On Wednesday, the Sixth Circuit decided two issues of first impression, both of which related to the Class Action Fairness Act (“CAFA”). Graiser v. Visionworks of America, Inc., the plaintiff alleged that the company’s “buy one get one free” advertisement was misleading. The plaintiff waited until six months after its complaint to tell the defendant they were seeking to create a class of all individuals affected by the advertisement.  Within thirty days of that notice, Visionworks calculated potential damages to be over the $5 million threshold requirement for removal under CAFA. Visionworks then removed the case and the plaintiff argued that the 30 day window for removal had expired long before.

The Sixth Circuit identifies two questions of first impression from these facts:  (1) what documents trigger § 1446(b)(3)’s thirty-day clock for removal under CAFA? and (2) whether there are multiple thirty-day removal clocks if there is justification for removal under CAFA? With respect to the first question, the Sixth Circuit took the position adopted by the First, Second, Seventh, and Ninth Circuits that “the thirty-day clock of § 1446(b) begin[s] to run only when the defendant receives a document from the plaintiff from which the defendant can unambiguously ascertain CAFA jurisdiction.” The court noted that this rule leaves open the chance that a defendant could ignore information in their possession that supports removability until it is determined that removal is the favorable option. To avoid this, the court points out that a Plaintiff would need only provide a defendant with a document indicating removability, and the clock would start. The court therefore found that the removal was timely based on the timing of the plaintiffs’ notice, regardless of when the defendant might have learned that removal was possible.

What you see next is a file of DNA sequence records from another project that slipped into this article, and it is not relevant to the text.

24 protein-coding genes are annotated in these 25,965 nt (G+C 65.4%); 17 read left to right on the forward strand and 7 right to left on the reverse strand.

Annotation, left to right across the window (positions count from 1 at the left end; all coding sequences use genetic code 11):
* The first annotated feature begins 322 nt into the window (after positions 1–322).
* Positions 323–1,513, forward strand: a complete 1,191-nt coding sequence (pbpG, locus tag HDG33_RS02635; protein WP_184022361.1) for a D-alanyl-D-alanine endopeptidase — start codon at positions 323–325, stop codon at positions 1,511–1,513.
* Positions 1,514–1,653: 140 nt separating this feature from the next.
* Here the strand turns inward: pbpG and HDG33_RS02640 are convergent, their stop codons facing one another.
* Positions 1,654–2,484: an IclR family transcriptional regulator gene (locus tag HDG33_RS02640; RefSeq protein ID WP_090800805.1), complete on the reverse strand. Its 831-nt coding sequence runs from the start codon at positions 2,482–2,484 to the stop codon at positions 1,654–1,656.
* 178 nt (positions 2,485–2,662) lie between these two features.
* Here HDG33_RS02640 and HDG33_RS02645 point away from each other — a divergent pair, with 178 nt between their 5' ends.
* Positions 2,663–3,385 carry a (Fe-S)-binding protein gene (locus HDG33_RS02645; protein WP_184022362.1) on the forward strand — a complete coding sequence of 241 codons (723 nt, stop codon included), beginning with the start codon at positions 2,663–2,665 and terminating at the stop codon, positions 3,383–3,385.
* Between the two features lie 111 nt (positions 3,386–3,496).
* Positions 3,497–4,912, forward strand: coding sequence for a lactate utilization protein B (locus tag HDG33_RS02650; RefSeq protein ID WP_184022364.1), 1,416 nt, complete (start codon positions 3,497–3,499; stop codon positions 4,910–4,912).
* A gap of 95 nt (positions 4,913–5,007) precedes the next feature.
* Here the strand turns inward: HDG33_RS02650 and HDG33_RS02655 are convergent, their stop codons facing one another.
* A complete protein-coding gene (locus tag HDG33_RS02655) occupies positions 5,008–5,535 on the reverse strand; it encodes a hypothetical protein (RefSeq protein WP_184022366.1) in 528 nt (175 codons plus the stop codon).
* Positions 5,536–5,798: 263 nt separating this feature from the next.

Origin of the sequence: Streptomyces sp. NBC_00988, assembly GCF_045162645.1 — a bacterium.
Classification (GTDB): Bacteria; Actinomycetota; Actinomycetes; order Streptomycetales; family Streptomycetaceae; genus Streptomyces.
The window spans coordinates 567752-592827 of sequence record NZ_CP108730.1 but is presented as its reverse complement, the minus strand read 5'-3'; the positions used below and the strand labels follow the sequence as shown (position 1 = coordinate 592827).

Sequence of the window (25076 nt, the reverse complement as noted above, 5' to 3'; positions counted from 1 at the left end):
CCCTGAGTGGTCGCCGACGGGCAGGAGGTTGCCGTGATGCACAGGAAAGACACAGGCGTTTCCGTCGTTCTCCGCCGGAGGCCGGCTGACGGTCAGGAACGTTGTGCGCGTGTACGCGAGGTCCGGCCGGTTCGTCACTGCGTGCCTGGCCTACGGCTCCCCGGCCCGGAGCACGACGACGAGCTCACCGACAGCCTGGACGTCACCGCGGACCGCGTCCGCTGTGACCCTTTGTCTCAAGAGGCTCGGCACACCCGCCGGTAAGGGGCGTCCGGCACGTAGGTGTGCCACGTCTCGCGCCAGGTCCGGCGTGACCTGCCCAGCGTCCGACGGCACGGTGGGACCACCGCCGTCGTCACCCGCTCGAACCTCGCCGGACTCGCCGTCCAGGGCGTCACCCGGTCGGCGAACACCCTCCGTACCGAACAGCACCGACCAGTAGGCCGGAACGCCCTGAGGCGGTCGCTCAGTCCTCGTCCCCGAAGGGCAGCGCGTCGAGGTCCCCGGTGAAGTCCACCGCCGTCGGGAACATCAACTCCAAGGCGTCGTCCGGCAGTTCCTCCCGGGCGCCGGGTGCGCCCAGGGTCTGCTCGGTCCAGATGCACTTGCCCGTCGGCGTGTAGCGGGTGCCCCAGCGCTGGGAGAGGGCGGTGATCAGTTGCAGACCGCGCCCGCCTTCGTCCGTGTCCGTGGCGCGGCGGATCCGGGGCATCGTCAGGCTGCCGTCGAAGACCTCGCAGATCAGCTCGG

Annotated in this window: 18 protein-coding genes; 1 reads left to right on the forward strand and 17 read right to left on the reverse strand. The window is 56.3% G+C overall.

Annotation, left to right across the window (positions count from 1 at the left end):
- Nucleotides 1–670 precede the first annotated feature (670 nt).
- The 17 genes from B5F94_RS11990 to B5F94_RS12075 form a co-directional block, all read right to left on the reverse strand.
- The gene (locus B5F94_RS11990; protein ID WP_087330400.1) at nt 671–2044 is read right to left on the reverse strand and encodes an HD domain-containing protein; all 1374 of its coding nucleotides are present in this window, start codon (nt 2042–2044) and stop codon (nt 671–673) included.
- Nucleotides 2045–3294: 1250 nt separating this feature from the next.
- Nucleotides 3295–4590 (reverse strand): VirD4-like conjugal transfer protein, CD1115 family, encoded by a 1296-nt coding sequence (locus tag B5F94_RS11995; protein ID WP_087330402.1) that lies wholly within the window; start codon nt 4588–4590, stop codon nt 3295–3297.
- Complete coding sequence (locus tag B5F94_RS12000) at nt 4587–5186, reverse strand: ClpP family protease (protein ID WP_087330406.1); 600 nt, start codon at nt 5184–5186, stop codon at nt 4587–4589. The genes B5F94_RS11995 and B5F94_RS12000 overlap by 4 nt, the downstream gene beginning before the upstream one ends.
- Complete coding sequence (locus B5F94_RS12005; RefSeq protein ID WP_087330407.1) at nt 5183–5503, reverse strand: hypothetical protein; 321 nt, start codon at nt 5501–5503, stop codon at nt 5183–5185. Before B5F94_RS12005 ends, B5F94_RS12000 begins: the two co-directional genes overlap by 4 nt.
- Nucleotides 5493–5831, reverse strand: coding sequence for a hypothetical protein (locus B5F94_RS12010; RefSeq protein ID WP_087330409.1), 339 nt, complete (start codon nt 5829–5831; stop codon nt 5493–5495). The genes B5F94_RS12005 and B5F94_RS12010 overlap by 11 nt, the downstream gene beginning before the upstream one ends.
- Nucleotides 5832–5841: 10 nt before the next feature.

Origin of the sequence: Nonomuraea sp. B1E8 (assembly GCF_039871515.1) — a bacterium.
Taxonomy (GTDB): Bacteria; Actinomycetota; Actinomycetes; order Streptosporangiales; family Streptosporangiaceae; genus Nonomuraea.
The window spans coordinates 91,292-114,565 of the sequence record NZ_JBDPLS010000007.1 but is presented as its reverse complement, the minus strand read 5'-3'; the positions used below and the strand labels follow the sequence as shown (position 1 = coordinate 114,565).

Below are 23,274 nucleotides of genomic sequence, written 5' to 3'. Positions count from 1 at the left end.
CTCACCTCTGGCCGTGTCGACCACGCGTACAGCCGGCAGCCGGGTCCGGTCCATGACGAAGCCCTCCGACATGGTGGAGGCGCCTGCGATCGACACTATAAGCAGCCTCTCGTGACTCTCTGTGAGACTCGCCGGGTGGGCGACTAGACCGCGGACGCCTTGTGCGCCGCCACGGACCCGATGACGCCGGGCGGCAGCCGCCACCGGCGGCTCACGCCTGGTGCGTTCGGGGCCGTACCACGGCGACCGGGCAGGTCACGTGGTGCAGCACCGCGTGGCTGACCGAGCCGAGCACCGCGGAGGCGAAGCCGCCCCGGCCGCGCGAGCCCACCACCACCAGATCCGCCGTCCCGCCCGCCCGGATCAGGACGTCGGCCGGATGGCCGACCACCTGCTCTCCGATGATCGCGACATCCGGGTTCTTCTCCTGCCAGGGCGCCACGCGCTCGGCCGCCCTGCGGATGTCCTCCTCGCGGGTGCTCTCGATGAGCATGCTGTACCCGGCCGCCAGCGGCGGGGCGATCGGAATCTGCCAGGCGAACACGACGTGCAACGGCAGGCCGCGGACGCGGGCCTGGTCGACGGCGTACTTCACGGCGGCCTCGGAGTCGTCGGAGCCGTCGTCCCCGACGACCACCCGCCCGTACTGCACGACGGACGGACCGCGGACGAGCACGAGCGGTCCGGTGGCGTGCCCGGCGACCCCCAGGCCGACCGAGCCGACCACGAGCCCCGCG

For the second question, the Sixth Circuit adopted the Ninth Circuit reasoning that “a defendant may remove a case from state court within thirty days of ascertaining that the action is removable under CAFA, even if an earlier pleading … revealed an alternative basis for federal jurisdiction.”

With this opinion, the Sixth Circuit joins other circuits to emphasize that CAFA was meant to encourage removal to federal court and to frustrate efforts by plaintiffs to avoid removal under CAFA by filing ambiguous or vague complaints hiding the full scope of their claims.